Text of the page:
I have given a number of talks over the past few months, and despite the fact that all of those presentations have been delivered virtually, the question-and-answer sessions have remained interesting and robust. The most frequent question asked has been about possible consolidation of the provider space post-COVID.

Most of these questions start from the perspective that another round of significant consolidation is coming. That perspective seems to rest on two key assumptions:

  1. The financial and demand condition of hospital providers has been permanently damaged by the pandemic, and the most wounded of those providers must seek a partner; and
  2. Increased provider scale is essential to achieve the necessary resources not only to weather the pandemic, but also to make new and larger investments in critical capabilities such as digital care.

In fact, the answer to the post-COVID consolidation question is not yet entirely clear. What is clear is that every hospital organization must have a well-held point of view about its own role in the next phase of healthcare mergers, acquisitions, divestitures, and partnerships. That point of view will pivot around three significant strategic questions:

  1. Will your organization be a consolidator—that is, a system of care large enough to gather other large and smaller organizations into a single integrated entity with scale?
  2. Will your organization be a seller—that is, an organization ready to become part of a larger entity that allows your hospital to obtain a significant increase in financial strength, care delivery capabilities, and geographic scale? Relative to this question, our data indicates that the average size of seller organizations has gotten larger in the hospital space over recent years. I believe there is a sense that, historically, partnerships have generally been between a very large entity and a much smaller entity. However, one possible outcome of COVID is that partnerships could develop between one large hospital entity and another even larger player. This could change the seller landscape in a profound way.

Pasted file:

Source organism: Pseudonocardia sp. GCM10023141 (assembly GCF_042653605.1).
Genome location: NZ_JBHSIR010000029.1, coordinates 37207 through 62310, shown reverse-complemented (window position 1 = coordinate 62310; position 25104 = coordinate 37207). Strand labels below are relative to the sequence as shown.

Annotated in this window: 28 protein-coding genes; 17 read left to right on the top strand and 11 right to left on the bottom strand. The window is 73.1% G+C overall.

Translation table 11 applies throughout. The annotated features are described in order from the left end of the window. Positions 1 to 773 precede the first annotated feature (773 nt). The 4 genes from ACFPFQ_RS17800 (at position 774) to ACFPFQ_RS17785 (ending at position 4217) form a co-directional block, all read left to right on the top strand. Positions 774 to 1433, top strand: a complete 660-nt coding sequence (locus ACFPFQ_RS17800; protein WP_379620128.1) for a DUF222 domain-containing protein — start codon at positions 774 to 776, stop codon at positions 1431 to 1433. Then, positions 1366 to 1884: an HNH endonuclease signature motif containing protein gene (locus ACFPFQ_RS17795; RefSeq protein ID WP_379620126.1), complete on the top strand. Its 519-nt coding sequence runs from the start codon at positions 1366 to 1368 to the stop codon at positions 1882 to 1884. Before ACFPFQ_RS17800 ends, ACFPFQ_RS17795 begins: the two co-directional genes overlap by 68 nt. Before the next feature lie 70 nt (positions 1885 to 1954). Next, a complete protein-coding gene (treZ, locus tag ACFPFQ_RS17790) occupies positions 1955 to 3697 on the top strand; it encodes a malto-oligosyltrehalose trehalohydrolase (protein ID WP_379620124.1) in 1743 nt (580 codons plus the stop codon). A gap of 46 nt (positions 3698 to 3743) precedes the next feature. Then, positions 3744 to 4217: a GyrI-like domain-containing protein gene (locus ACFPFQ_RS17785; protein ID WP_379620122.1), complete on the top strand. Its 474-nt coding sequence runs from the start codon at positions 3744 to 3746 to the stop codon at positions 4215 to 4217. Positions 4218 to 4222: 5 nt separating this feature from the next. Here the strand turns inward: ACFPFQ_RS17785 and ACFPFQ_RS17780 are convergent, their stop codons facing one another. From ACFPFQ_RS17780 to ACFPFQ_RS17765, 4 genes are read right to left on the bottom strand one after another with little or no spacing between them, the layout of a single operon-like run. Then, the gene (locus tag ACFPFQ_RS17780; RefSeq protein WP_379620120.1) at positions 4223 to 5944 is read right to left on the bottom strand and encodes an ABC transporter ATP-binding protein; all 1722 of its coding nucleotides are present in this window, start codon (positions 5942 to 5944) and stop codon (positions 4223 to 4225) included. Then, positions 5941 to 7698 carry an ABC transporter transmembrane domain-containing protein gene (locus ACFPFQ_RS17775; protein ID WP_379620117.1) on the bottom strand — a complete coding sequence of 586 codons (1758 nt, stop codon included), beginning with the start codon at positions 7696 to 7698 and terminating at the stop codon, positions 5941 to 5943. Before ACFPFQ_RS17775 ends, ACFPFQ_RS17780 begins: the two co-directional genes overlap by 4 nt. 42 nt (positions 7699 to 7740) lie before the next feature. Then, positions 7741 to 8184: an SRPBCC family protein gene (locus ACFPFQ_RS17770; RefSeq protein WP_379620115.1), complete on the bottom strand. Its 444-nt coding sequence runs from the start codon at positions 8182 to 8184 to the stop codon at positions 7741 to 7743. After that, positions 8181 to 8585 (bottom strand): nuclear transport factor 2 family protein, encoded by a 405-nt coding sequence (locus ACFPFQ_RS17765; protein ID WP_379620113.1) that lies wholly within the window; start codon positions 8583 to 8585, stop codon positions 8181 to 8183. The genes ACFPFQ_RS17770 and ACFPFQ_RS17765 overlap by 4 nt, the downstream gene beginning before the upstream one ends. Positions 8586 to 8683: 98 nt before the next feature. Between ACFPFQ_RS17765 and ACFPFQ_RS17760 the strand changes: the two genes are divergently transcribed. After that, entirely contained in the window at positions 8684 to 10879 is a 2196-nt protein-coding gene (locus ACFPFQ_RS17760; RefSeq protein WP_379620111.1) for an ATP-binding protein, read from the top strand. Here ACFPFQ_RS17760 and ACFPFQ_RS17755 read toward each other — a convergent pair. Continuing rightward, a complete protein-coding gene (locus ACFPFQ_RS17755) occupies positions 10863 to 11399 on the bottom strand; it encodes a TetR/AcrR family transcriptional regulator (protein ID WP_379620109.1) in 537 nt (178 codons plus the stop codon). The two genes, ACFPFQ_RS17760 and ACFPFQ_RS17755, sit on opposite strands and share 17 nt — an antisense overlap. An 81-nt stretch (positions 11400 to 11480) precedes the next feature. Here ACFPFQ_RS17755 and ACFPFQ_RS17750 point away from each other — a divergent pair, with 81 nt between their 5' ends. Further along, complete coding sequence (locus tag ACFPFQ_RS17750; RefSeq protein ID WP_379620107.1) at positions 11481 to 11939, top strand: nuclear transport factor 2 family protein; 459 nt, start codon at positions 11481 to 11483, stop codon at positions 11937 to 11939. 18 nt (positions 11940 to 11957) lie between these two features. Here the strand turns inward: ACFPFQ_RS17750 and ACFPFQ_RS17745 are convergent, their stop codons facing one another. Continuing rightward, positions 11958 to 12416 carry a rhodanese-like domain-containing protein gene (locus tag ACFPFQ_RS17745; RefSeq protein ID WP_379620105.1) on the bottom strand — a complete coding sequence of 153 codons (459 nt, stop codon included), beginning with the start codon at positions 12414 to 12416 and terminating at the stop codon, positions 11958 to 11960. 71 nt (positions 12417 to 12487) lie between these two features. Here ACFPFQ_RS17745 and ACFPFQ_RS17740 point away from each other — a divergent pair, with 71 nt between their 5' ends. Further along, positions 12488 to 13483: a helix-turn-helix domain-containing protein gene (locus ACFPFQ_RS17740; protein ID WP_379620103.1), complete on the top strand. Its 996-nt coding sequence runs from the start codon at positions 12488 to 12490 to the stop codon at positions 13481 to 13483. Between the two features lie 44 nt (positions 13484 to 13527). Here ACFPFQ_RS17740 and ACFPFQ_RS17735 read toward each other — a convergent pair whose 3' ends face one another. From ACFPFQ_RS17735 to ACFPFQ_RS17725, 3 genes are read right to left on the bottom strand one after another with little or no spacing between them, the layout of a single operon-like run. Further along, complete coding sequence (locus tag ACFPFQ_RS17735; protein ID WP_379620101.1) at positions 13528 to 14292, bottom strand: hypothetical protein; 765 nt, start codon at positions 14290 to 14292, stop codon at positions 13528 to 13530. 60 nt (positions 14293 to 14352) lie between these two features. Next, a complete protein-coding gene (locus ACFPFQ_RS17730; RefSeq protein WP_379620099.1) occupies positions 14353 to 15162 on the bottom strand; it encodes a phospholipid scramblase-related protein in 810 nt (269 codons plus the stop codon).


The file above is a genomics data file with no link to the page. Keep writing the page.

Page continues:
3. Or will your organization stand pat, confident in your current level of resources to support your strategic goals and competitive wherewithal?

There are two things to think hard about in regard to post-COVID impacts, disruptions, and likely industry-wide consolidation:

First, COVID has catalyzed a major shift in economic and competitive dynamics. Few organizations of any kind can expect pre-COVID strategy to be unaffected. Hospital and health system executives need to carefully and thoroughly assess their organizations’ capabilities, their competitive environment, and their path forward.

Second, as Jim Collins notes, a most important corporate character trait is preparedness and readiness. There is no way to anticipate the pace of post-COVID change. Now is the time to prepare, to be ready, and to consider your organization’s options.

Later, in fact, could be too late.

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Kenneth Kaufman

Managing Director, Chair
Kenneth Kaufman offers deep insights on the economic, technological, and competitive forces undermining healthcare’s traditional business model.
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